Also of note is the inclusion of an option to use the Wii U Gamepad's accelerometer in order to control Armillo's movements. This puts a unique spin on the gameplay, making it more Super Monkey Ball-like in nature and thus more challenging. However, Fuzzy Wuzzy does note that it's best to play through the game with normal controls first (a suggestion that I would also agree with as well). And of course, being a Wii U title, off-screen play on the Gamepad is an option presented on the title screen should you wish to play it that way.


Unfortunately, the game does have a few faults. The biggest is that there are certain areas where the game will hang for a second or two; it isn't hugely interruptive and won't affect your overall experience greatly, but is noticeable. Thankfully Fuzzy Wuzzy Games is working on a fix and should have it patched at some point in the near future. Another thing that mildly bugged me was when restarting from a checkpoint, the camera angle is usually different, making it a little difficult to discern where you came from and where you need to go; this is just a minor nitpick on my part, though.




As mentioned at the outset, Armillo does a great job of harkening back to traditional 3D platformers of yesteryear. The game itself has an appealing, cartoonish visual style. It doesn't quite reach Super Mario Galaxy levels of detail and polish, and it's obvious that it was developed on a limited budget, but it's definitely one of the more impressive-looking games on the Wii U eShop right now. Even more impressive is the game's varied soundtrack, which dabbles in everything from ambient sounds to electronic, hard rock/metal, and even dubstep and more; if the soundtrack were made available, there are definitely some songs that I would love to listen to on their own.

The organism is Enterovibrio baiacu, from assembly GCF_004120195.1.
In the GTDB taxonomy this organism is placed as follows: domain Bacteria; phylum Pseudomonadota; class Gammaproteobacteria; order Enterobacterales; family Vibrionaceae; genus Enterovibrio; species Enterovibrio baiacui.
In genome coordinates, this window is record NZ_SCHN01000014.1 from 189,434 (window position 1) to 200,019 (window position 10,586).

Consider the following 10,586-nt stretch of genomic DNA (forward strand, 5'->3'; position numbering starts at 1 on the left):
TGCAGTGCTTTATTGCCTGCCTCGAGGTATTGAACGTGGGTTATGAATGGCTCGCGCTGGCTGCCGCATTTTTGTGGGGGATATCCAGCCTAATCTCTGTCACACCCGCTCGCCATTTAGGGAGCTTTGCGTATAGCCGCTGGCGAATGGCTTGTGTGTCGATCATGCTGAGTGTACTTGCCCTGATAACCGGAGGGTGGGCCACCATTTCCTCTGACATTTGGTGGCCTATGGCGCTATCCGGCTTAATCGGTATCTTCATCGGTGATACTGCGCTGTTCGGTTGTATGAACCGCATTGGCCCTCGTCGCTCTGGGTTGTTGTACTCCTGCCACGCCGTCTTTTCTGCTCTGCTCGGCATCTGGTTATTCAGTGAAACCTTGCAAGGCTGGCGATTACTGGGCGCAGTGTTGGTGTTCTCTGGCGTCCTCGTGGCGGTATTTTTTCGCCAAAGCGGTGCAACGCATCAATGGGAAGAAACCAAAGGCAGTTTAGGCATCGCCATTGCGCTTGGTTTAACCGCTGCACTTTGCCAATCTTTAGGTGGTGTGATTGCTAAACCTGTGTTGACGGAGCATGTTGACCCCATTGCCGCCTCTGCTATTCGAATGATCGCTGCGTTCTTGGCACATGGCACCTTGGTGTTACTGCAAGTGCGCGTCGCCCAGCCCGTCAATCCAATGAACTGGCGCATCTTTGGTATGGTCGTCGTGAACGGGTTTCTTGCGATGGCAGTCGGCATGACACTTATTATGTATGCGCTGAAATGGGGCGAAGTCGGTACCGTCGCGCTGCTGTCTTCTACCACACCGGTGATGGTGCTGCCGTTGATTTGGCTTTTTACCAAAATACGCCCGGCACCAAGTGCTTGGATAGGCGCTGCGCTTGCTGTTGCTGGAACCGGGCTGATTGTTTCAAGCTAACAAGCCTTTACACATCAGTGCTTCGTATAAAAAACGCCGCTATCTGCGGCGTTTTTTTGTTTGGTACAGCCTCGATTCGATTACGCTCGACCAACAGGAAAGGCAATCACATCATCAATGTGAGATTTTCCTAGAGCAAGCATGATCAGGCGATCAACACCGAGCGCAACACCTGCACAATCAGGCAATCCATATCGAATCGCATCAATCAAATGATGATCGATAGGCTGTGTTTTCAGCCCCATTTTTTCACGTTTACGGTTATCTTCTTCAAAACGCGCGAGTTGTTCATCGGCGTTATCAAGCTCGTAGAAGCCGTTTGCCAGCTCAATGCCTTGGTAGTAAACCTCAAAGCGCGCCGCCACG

In the end, Armillo is a great first effort by Fuzzy Wuzzy Games. It's fun, and more importantly, packed full of content. After completing all 5 worlds, you'll likely have plenty of secret levels (of which there are just as many as the normal levels) to discover and play through as well as a few secret worlds that house offer some great surprises that I won't spoil here (you'll have to experience it yourself). Armillo is without a doubt one of the best values on the eShop (at only $8) for what it gives you in return, so if you're a fan of 3D platformers and or are simply looking for something for a good game to play on the eShop, definitely consider rolling with this one.




+ 3D platforming gameplay is fun

+ Lots of extra content

+ Good soundtrack




- Some frame rate issues, hanging in certain areas

- Camera angles can be a little confusing at times

- Controls can be a little too floaty, especially in 2D levels


Overall Score: 8 (out of 10)



Armillo marks a strong debut for Fuzzy Wuzzy Games as one of the Wii U eShop's more exceptional titles. If you're looking for a fun 3D platformer with echoes of retro-inspiration and lots of content, definitely consider a purchase here.


Disclosure: This game was reviewed using Wii U downloadable code provided by the publisher.